Wednesday, May 11, 2011

Booktalk: Colonial Voices: Hear Them Speak [Virginia Readers' Choice]

Let’s say that tonight your dad wants to send a message to a friend who lives across town. What are his options? [Wait for responses: call on the phone, email, etc.] What would your dad do if it were colonial America, 1773? [Wait for responses.] He’d send an errand boy to deliver the message. An errand boy was 11 or 12 years old, and he ran errands and usually lived in someone else’s household. In this case, it’s Ethan [point to cover]. Ethan is the paperboy for the printer, and he’s the errand boy. Ethan has no living parents: his mom died giving birth to him, and his dad drowned at sea. Ethan works for a living, and he works hard. It might take him all day to do his work and deliver messages. He keeps his mouth shut, his eyes open, and his feet in motion. Boston in 1773 is a very tense place. The Sons of Liberty are counting on Ethan to share the notice about the secret meeting at Old South. They have a midnight deadline: should the tea be taxed or should they fight back? Ethan’s day starts at dark: 5:30 in the morning, and goes til at least 9 at night. Can you keep up with him? Would you have been as tough and smart as he had to be? Colonial Voices: Hear Them Speak by Kay Winters.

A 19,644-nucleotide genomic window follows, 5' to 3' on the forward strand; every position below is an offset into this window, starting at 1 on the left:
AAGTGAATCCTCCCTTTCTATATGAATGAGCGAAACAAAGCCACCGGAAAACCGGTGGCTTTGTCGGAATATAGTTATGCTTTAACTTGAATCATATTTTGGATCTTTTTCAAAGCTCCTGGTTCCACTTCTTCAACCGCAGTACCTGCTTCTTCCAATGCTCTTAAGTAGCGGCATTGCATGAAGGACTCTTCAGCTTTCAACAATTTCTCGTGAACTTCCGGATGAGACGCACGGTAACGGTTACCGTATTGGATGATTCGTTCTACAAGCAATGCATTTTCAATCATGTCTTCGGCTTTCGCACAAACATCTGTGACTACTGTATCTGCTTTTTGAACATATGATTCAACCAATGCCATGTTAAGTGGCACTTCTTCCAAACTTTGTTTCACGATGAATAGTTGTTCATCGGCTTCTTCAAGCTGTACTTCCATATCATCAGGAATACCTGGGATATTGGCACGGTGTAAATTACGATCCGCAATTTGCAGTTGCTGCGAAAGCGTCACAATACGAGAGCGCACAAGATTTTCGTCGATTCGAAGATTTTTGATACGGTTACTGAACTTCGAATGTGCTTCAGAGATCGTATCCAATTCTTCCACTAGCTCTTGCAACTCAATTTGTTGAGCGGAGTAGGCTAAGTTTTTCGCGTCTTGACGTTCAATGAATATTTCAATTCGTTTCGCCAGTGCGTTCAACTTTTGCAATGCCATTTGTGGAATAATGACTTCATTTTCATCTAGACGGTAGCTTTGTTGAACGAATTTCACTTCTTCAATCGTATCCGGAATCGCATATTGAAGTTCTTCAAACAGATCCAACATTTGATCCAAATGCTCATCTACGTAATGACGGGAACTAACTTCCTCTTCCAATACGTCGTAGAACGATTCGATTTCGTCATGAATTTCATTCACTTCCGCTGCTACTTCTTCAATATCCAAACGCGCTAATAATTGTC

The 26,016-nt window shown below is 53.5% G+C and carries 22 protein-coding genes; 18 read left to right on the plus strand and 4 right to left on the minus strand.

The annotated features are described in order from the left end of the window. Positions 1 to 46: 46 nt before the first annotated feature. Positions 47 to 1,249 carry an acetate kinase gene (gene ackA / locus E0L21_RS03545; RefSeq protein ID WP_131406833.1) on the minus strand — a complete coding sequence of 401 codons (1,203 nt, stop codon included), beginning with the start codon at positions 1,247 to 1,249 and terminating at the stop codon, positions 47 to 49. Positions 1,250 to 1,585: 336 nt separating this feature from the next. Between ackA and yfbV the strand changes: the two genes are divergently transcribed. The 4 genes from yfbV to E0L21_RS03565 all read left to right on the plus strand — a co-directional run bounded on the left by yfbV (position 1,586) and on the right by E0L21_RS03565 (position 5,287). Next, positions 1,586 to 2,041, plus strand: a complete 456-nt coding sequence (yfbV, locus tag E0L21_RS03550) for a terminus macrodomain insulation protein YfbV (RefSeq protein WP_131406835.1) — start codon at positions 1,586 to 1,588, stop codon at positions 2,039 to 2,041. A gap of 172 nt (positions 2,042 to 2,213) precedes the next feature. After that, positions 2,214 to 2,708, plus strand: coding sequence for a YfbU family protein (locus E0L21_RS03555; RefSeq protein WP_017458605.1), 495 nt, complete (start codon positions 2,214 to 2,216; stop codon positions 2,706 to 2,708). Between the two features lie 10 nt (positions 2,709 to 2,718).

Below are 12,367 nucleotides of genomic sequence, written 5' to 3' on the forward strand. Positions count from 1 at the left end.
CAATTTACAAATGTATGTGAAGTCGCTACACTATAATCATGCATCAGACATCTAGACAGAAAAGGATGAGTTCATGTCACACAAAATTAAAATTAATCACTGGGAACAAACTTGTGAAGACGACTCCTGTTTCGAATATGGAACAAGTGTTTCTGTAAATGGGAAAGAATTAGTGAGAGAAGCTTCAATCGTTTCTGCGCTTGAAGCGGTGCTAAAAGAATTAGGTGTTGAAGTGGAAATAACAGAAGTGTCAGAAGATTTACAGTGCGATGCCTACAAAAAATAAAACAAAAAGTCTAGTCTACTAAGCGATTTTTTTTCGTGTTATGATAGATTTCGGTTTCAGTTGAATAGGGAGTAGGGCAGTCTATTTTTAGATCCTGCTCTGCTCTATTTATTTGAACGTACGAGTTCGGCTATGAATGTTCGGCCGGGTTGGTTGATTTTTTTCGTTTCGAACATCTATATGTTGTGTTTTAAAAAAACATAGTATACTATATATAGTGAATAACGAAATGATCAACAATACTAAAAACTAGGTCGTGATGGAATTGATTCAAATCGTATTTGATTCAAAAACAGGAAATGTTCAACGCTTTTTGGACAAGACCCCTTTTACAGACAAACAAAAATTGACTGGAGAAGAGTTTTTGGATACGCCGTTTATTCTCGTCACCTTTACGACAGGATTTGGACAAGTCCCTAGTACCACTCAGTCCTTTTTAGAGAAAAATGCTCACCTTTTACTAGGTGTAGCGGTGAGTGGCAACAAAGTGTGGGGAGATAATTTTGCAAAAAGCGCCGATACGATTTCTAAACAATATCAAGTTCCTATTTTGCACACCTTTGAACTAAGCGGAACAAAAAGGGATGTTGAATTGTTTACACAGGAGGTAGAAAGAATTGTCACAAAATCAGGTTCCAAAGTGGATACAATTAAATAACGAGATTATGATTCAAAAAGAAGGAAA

Colonial Voices: Hear Them Speak by Kay Winters, illustrated by Larry Day. 2008: Dutton’s Children’s Books. Unpaged. Booktalk to intermediate grades [3rd-5th] and 6th. Virginia Readers’ Choice for 2011-2012.

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